As the great Bible scholar Rashi says, commenting on the verses depicting receiving the Torah at Sinai, "all beginnings are difficult (Ex. 19:5)."
Transitions prompt anxiety. Combinations of transitions can be simply overwhelming. Imagine what it must have been for the Israelites, about to enter the land. The community they have created together barely coalescing, and now, after 40 years in the desert (not to mention 400 years of slavery), of waiting for the fulfillment of God's Promise, they're almost there. Standing at the threshold of destiny. What must have been on their minds? What might they have been imagining?
This moment of the journey is an intense one, overflowing with possibility.
"Ki Tavo el Ha'Aretz, When you enter the land... (Deut. 26:1)"
What to do when a dream is about to be fulfilled? Perhaps a strange choice, the first commandment in the Torah following entry into Israel is to bring the Priests the first fruits grown in the Promised Land. Gratitude before God is understandable, but that very first crop? Giving up the rush of sudden nourishment? Forty years of desert endured in order to set foot on a land of milk and honey, of fulfillment and sweetness, and that first taste is denied?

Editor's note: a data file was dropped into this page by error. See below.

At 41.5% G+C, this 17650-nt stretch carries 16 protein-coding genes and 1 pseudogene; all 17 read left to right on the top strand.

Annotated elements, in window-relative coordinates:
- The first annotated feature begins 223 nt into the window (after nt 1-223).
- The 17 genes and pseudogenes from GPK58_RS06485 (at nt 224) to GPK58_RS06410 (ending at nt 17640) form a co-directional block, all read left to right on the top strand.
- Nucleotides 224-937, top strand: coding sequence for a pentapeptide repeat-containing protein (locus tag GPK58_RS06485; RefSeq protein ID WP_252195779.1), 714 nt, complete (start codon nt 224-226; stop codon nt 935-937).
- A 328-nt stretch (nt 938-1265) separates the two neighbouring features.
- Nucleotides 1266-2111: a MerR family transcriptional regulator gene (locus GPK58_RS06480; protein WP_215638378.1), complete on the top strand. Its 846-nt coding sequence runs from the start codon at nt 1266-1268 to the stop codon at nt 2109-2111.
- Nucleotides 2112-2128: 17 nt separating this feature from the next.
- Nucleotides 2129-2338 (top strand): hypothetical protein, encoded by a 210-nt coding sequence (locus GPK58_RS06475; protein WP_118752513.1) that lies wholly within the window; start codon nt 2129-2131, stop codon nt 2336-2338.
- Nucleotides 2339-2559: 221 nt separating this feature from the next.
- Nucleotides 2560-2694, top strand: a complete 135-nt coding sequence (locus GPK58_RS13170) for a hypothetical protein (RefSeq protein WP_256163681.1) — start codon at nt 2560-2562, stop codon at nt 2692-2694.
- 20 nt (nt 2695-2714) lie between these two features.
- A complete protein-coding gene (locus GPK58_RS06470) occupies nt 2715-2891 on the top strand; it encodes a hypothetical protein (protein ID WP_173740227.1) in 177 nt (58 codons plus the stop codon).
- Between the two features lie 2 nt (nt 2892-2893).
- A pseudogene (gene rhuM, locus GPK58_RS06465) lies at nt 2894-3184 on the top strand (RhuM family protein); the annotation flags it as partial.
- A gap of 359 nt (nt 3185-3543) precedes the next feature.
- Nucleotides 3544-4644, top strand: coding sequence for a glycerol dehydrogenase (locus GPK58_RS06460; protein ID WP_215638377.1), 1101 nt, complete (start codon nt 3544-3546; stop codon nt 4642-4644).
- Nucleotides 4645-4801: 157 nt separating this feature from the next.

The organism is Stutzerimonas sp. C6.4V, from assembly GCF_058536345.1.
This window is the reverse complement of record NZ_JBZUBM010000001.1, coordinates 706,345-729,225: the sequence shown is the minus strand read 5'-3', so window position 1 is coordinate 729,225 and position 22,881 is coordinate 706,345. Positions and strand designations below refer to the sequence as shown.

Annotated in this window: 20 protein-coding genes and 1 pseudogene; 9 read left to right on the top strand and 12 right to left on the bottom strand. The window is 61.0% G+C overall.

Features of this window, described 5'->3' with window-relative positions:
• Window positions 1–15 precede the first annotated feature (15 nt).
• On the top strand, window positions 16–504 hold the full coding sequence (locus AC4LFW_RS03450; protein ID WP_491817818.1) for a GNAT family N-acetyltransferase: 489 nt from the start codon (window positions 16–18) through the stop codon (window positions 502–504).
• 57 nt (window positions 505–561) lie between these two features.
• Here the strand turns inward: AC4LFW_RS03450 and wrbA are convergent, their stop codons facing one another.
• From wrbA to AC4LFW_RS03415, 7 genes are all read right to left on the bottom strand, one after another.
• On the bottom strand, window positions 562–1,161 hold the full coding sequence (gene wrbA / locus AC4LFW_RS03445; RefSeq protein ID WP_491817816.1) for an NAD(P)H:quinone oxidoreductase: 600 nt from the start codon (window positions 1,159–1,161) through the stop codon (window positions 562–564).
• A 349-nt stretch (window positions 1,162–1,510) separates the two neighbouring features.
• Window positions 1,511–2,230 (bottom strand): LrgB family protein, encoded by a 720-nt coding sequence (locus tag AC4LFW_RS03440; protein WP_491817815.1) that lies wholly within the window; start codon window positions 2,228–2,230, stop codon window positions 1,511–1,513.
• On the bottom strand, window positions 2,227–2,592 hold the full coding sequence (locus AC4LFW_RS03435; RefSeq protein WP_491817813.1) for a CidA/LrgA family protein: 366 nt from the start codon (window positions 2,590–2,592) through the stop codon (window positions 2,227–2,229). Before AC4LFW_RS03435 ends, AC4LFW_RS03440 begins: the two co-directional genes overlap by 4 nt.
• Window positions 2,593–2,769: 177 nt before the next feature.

What lesson is to be learned from the juxtaposition of our first entry into the land and the rule of the first-fruits?
At least three facets of this question warrant reflection:
- To whom are we giving the gift? God? The priest is the one actually receives the gift as God's agent.
- The formula said when bringing the bikurim to the priest? "Arami Oved Avi," recited at every Passover Seder, yet translations vary; either, "My father was a wandering Aramean" or "An Aramean tried to destroy my father" among many other possibilities. We don't know what these words meant, or mean.
- Where is this gift given today? The priests, as biblically understood, don't exist. There is no Jerusalem Temple, and even most Jews who live in Israel are not farmers - how are first fruits given today?
We can no longer give a gift we would rather not give. We do not ritually intone words we never fully understood. Should this be experienced as loss at all?
With every new beginning, hearts overfilled with gratitude, so caught up in the realization of dreams that words fall short. Holy moments defy language. So the first-fruits formula of "Arami Oved Avi" might "work" because it aims, perhaps, to express words that defy meaning rather than limit the moment to words we utter intelligibly.
Words can reduce meaning, and so the power of the first-fruits ritual exists in its elusiveness.
Rashi was correct. Transitions are daunting. New, intense experiences, happy and sad, bring us to tears. We are grateful to be alive. We miss our loved one. We become inarticulate with rapture or rupture. We simply don't have the words.
So we offer the best we can, exhaling and inhaling in these elusive moments as best we can, knowing there will never be adequate expression.